Because these reactions are reported voluntarily from a population of uncertain size, it is not always possible to reliably estimate their frequency or establish a causal relationship to drug exposure. The following adverse reactions have been identified during post-approval use of CLOBEX Shampoo, 0.05%.
- Endocrine disorders: Cushing’s syndrome, Adrenal suppression
- Eye: Eye pain, Vision blurred, Eye irritation
- CNS: Dizziness
- GI: Nausea
- Skin: Erythema, Skin exfoliation, Rash, Skin irritation, Hair color changes, Allergic contact dermatitis, Pain of skin, Skin tightness
- Other: Psoriasis (aggravation)
Teratogenic effects: Pregnancy Category C.
There are no adequate and well-controlled studies in pregnant women. Therefore, CLOBEX Shampoo, 0.05% should be used during pregnancy only if the potential benefit justifies the potential risk to the fetus.
Corticosteroids have been shown to be teratogenic in laboratory animals when administered systemically at relatively low dosage levels. Some corticosteroids have been shown to be teratogenic after dermal application to laboratory animals.
Clobetasol propionate is absorbed percutaneously, and when administered subcutaneously it was a significant teratogen in both the rabbit and the mouse.
Clobetasol propionate has greater teratogenic potential than steroids that are less potent.
The effect of clobetasol propionate on pregnancy outcome and development of offspring was studied in the rat. Clobetasol propionate was administered subcutaneously to female rats twice daily (0, 12.5, 25, and 50 µg/kg/day) from day 7 of presumed gestation through day 25 of lactation or day 24 presumed gestation for those rats that did not deliver a litter. The maternal no-observed-effect-level (NOEL) for clobetasol propionate was less than 12.5 μg/kg/day due to reduced body weight gain and feed consumption during the gestation period. The reproductive NOEL in the dams was 25 μg/kg/day (ratio of animal dose to proposed human dose of 0.07 on a mg/m2 /day basis) based on prolonged delivery at a higher dose level. The no-observed-adverse-effect-level (NOAEL) for viability and growth in the offspring was 12.5 μg/kg/day (ratio of animal dose to proposed human dose of 0.03 on a mg/m2 /day basis) based on incidence of stillbirths, reductions in pup body weights on days 1 and 7 of lactation, increased pup mortality, increases in the incidence of umbilical hernia, and increases in the incidence of pups with cysts on the kidney at higher dose levels during the preweaning period. The weights of the epididymides and testes were significantly reduced at higher dosages. Despite these changes, there were no effects on the mating and fertility of the offspring.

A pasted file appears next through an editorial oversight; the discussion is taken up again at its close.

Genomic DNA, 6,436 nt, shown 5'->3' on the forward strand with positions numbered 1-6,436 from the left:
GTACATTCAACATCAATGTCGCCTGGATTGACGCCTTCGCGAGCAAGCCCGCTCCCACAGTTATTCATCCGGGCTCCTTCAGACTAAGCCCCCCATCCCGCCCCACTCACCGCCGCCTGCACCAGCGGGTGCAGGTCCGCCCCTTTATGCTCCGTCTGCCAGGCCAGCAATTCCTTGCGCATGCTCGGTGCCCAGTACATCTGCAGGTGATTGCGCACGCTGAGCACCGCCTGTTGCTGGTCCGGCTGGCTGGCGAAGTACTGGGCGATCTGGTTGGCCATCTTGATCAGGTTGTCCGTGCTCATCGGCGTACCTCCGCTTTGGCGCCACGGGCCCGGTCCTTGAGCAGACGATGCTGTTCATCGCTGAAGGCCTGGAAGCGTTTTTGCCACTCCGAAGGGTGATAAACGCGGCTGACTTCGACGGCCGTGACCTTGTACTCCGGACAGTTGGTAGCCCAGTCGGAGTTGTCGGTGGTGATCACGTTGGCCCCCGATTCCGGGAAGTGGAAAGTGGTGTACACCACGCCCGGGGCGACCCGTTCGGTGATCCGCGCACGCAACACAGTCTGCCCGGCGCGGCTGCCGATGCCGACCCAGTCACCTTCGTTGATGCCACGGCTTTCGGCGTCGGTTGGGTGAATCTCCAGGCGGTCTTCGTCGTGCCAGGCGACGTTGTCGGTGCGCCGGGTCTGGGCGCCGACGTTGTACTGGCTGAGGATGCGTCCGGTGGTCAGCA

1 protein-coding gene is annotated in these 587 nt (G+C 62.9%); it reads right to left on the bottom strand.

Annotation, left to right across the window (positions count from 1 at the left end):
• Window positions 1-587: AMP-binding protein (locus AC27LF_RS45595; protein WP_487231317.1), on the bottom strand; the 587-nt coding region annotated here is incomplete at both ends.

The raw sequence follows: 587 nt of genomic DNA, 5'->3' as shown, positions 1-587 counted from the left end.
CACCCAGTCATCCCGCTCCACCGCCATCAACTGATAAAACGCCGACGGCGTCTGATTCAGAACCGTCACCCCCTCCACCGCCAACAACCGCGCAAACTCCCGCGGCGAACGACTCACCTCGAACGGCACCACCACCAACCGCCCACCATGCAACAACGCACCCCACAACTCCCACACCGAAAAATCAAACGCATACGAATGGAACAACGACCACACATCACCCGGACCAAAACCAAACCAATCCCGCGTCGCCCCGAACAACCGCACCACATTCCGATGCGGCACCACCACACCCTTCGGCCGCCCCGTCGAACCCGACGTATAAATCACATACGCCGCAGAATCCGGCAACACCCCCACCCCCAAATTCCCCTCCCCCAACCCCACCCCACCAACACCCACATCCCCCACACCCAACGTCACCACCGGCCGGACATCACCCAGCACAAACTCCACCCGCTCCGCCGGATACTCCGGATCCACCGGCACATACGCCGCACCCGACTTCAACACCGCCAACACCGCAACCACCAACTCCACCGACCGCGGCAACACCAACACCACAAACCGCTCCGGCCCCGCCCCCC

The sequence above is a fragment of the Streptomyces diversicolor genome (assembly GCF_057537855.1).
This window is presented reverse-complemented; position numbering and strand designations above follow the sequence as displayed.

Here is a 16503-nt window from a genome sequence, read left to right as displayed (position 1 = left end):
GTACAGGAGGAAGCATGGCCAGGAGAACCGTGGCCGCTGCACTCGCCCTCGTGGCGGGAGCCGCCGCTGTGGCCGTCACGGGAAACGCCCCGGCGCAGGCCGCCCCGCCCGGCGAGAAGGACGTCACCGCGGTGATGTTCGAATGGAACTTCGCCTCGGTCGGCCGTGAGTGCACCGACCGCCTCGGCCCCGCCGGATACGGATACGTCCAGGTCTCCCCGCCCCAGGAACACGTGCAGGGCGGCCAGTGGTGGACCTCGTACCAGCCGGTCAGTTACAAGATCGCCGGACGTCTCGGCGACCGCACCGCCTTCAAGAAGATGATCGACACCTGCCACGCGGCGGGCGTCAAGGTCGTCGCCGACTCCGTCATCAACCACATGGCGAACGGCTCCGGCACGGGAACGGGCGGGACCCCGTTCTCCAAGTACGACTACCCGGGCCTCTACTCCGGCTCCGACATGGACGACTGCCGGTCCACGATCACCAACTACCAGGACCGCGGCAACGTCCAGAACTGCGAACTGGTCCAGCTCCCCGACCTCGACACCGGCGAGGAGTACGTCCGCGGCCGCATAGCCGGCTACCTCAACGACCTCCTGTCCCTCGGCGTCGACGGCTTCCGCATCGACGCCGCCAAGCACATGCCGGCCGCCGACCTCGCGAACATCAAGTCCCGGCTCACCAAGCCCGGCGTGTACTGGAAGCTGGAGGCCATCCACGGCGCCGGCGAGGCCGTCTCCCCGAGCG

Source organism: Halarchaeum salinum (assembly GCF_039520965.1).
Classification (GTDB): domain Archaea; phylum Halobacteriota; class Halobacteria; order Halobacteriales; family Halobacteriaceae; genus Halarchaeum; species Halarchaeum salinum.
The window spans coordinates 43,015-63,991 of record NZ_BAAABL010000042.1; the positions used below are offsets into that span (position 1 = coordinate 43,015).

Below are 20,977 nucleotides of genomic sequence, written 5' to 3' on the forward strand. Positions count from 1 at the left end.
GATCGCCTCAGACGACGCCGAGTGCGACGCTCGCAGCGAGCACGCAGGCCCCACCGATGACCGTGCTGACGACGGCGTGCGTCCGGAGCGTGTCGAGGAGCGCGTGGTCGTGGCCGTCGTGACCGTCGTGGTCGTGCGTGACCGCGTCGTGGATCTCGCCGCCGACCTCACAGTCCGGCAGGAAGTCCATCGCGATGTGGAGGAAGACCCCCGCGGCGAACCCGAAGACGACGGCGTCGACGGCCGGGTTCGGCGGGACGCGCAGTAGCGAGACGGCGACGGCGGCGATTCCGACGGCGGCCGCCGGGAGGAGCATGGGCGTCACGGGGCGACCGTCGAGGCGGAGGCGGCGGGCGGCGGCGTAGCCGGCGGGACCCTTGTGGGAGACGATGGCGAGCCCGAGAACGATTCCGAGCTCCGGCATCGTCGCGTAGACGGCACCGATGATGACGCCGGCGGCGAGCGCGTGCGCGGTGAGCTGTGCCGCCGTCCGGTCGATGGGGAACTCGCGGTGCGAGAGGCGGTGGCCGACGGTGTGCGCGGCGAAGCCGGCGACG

Systemically administered corticosteroids appear in human milk and could suppress growth, interfere with endogenous corticosteroid production, or cause other untoward effects. It is not known whether topical administration of corticosteroids could result in sufficient systemic absorption to produce detectable quantities in human milk. Because many drugs are excreted in human milk, caution should be exercised when CLOBEX Shampoo, 0.05%, is administered to a nursing woman.
Use of CLOBEX Shampoo, 0.05%, in patients under 18 years old is not recommended due to potential for HPA axis suppression [see Warnings and Precautions (5.1) ].
The effect of CLOBEX (clobetasol propionate) Shampoo, 0.05%, on HPA axis suppression was evaluated in one trial in adolescents 12 to 17 years of age with moderate to severe scalp psoriasis with involvement of at least 25% of the scalp. In this trial, 5 of 12 evaluable subjects developed suppression of their HPA axis following 4 weeks of treatment with CLOBEX (clobetasol propionate) Shampoo, 0.05%, applied once daily for 15 minutes to a dry scalp before lathering and rinsing. Only 1 of the 5 subjects who had suppression was tested for recovery of HPA axis, and this subject recovered after 2 weeks.
No studies have been performed in patients under the age of 12. Because of a higher ratio of skin surface area to body mass, pediatric patients are at a greater risk than adults of HPA axis suppression and Cushing’s syndrome when they are treated with topical corticosteroids. They are therefore also at greater risk of adrenal insufficiency during and/or after withdrawal of treatment. Adverse effects including striae have been reported with inappropriate use of topical corticosteroids in infants and children. Therefore, use is not recommended in patients under the age of 18.